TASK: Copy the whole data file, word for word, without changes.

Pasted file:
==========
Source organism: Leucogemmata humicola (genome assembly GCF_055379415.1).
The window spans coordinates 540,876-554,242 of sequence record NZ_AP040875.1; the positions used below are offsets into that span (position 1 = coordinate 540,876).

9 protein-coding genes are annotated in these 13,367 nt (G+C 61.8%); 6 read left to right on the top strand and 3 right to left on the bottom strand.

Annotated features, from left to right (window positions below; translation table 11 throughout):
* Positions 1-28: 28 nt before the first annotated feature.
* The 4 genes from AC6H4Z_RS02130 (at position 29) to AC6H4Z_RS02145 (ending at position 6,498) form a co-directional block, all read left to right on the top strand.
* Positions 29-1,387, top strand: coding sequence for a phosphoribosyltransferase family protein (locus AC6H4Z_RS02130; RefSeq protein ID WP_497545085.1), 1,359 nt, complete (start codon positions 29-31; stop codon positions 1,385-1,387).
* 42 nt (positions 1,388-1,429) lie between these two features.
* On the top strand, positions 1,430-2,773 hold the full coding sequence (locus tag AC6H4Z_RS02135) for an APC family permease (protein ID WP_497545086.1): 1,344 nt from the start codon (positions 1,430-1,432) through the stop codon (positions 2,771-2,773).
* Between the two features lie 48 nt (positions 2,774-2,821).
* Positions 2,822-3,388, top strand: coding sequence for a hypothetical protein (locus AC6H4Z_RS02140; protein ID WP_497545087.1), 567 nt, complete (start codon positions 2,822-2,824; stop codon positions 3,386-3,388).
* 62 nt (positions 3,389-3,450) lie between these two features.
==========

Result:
Source organism: Leucogemmata humicola (genome assembly GCF_055379415.1).
The window spans coordinates 540,876-554,242 of sequence record NZ_AP040875.1; the positions used below are offsets into that span (position 1 = coordinate 540,876).

9 protein-coding genes are annotated in these 13,367 nt (G+C 61.8%); 6 read left to right on the top strand and 3 right to left on the bottom strand.

Annotated features, from left to right (window positions below; translation table 11 throughout):
* Positions 1-28: 28 nt before the first annotated feature.
* The 4 genes from AC6H4Z_RS02130 (at position 29) to AC6H4Z_RS02145 (ending at position 6,498) form a co-directional block, all read left to right on the top strand.
* Positions 29-1,387, top strand: coding sequence for a phosphoribosyltransferase family protein (locus AC6H4Z_RS02130; RefSeq protein ID WP_497545085.1), 1,359 nt, complete (start codon positions 29-31; stop codon positions 1,385-1,387).
* 42 nt (positions 1,388-1,429) lie between these two features.
* On the top strand, positions 1,430-2,773 hold the full coding sequence (locus tag AC6H4Z_RS02135) for an APC family permease (protein ID WP_497545086.1): 1,344 nt from the start codon (positions 1,430-1,432) through the stop codon (positions 2,771-2,773).
* Between the two features lie 48 nt (positions 2,774-2,821).
* Positions 2,822-3,388, top strand: coding sequence for a hypothetical protein (locus AC6H4Z_RS02140; protein ID WP_497545087.1), 567 nt, complete (start codon positions 2,822-2,824; stop codon positions 3,386-3,388).
* 62 nt (positions 3,389-3,450) lie between these two features.